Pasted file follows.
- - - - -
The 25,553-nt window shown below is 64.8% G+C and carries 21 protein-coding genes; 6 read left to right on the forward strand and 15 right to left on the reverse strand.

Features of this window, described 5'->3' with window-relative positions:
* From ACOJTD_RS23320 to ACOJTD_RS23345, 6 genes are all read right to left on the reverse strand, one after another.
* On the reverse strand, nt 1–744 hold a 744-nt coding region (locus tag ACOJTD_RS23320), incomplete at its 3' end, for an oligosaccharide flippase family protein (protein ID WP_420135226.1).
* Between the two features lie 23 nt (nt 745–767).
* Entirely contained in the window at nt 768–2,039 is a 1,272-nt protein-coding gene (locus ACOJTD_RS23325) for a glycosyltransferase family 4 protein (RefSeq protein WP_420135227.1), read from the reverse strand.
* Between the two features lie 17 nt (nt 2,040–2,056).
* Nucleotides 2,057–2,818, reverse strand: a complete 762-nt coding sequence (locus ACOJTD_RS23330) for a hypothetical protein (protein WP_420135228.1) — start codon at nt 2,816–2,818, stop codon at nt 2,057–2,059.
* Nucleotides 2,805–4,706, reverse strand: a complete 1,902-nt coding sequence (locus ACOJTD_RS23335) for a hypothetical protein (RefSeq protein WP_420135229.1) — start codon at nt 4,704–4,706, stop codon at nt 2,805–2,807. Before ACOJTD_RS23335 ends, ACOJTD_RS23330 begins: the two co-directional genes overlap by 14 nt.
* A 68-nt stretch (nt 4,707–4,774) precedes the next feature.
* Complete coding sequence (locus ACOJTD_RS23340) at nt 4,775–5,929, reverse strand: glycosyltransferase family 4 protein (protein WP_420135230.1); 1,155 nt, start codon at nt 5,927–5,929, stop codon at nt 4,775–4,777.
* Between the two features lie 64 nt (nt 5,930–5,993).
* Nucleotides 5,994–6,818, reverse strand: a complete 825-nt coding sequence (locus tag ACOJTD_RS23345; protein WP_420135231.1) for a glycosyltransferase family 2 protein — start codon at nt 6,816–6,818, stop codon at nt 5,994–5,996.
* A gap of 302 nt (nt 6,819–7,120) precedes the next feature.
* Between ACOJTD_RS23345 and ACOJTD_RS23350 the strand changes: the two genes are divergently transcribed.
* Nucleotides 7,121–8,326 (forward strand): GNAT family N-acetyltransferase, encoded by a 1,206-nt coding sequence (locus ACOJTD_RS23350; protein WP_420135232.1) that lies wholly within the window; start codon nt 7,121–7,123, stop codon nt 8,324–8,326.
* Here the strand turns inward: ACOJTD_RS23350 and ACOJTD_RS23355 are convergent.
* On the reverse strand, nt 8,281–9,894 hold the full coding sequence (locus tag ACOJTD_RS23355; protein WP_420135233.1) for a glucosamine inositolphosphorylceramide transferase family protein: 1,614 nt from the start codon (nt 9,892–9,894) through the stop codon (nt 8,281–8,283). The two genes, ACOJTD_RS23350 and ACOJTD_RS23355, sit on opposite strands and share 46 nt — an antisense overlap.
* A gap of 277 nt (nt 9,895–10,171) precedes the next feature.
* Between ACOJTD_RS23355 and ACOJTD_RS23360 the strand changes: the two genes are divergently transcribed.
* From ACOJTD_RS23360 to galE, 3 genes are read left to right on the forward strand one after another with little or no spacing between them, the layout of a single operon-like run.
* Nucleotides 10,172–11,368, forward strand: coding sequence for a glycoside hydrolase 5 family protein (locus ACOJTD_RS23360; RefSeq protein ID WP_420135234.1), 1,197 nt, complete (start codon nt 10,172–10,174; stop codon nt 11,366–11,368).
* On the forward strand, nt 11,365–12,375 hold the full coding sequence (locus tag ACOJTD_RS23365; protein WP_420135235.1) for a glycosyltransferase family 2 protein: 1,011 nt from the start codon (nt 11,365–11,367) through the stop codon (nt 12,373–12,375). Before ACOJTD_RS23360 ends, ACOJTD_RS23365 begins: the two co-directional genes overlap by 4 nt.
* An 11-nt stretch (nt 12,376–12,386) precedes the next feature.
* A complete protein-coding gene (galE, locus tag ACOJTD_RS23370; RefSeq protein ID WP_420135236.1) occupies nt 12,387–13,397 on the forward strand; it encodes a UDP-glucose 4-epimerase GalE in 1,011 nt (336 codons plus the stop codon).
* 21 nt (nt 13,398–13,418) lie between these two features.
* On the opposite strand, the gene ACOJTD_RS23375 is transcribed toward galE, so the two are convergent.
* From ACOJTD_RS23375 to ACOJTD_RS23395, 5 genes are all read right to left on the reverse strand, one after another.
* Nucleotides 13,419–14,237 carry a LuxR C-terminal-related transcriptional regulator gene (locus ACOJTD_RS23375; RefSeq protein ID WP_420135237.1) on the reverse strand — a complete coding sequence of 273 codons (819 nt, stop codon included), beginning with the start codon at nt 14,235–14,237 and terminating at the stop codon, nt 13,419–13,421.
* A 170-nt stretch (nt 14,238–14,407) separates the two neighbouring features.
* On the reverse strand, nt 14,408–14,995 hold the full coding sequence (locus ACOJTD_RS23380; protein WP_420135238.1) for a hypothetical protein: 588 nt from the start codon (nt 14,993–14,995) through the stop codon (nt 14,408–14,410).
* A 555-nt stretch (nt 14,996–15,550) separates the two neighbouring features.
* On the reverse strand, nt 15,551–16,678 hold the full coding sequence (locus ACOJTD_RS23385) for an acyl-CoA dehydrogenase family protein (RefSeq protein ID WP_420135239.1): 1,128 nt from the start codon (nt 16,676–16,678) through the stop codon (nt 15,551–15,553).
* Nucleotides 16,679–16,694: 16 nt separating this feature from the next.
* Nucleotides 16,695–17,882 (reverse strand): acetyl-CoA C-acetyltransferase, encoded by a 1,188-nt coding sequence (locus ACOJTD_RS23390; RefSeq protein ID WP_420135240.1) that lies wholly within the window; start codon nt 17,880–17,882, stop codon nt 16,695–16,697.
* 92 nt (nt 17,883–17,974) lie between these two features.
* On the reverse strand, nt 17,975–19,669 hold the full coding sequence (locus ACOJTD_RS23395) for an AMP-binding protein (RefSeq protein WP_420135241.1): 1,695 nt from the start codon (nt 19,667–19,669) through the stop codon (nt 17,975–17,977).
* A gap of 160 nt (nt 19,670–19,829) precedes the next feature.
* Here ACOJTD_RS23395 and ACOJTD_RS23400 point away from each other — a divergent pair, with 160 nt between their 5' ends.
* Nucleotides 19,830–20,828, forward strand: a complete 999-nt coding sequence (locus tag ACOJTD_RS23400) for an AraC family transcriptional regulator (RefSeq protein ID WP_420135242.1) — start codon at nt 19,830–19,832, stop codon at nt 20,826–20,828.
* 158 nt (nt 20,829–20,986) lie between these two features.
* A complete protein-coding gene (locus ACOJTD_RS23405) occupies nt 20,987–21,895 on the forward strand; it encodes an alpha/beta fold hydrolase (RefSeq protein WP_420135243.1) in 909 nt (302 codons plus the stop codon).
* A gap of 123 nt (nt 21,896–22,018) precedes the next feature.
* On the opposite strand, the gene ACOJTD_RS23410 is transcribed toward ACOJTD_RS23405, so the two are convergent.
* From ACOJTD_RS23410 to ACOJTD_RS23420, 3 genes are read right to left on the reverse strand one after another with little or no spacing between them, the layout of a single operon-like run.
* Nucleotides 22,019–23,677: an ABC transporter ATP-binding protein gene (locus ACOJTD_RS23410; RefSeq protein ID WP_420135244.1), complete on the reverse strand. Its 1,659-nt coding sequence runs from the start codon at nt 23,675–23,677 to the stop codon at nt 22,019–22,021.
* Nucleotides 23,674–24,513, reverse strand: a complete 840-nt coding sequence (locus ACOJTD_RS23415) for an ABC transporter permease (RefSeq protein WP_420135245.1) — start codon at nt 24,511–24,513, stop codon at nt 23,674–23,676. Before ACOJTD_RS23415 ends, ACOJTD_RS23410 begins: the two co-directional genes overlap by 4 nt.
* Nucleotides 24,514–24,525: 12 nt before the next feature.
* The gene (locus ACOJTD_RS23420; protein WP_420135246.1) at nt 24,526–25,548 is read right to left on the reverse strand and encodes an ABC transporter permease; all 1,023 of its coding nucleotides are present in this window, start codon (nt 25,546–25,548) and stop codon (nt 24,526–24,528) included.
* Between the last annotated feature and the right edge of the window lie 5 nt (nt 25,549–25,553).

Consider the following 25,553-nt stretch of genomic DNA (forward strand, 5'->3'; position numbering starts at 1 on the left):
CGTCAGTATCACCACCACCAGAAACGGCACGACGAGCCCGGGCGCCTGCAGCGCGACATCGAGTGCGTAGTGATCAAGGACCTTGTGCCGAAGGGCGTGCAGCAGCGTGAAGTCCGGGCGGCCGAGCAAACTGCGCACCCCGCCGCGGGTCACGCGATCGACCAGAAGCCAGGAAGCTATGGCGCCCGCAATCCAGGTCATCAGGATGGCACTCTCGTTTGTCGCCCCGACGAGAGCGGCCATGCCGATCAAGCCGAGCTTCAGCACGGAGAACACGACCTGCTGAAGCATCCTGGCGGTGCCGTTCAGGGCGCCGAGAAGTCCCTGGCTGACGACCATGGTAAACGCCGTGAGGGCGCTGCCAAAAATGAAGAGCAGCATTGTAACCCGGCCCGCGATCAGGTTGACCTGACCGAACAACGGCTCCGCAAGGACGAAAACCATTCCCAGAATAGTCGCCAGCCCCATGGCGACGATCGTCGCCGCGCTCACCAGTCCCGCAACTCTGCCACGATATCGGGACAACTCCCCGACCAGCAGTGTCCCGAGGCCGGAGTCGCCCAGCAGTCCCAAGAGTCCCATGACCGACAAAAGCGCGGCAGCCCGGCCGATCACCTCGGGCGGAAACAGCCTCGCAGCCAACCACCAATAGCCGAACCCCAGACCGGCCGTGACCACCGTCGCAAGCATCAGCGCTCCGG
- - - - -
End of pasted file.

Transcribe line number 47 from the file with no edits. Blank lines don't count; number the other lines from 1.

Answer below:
* Nucleotides 23,674–24,513, reverse strand: a complete 840-nt coding sequence (locus ACOJTD_RS23415) for an ABC transporter permease (RefSeq protein WP_420135245.1) — start codon at nt 24,511–24,513, stop codon at nt 23,674–23,676. Before ACOJTD_RS23415 ends, ACOJTD_RS23410 begins: the two co-directional genes overlap by 4 nt.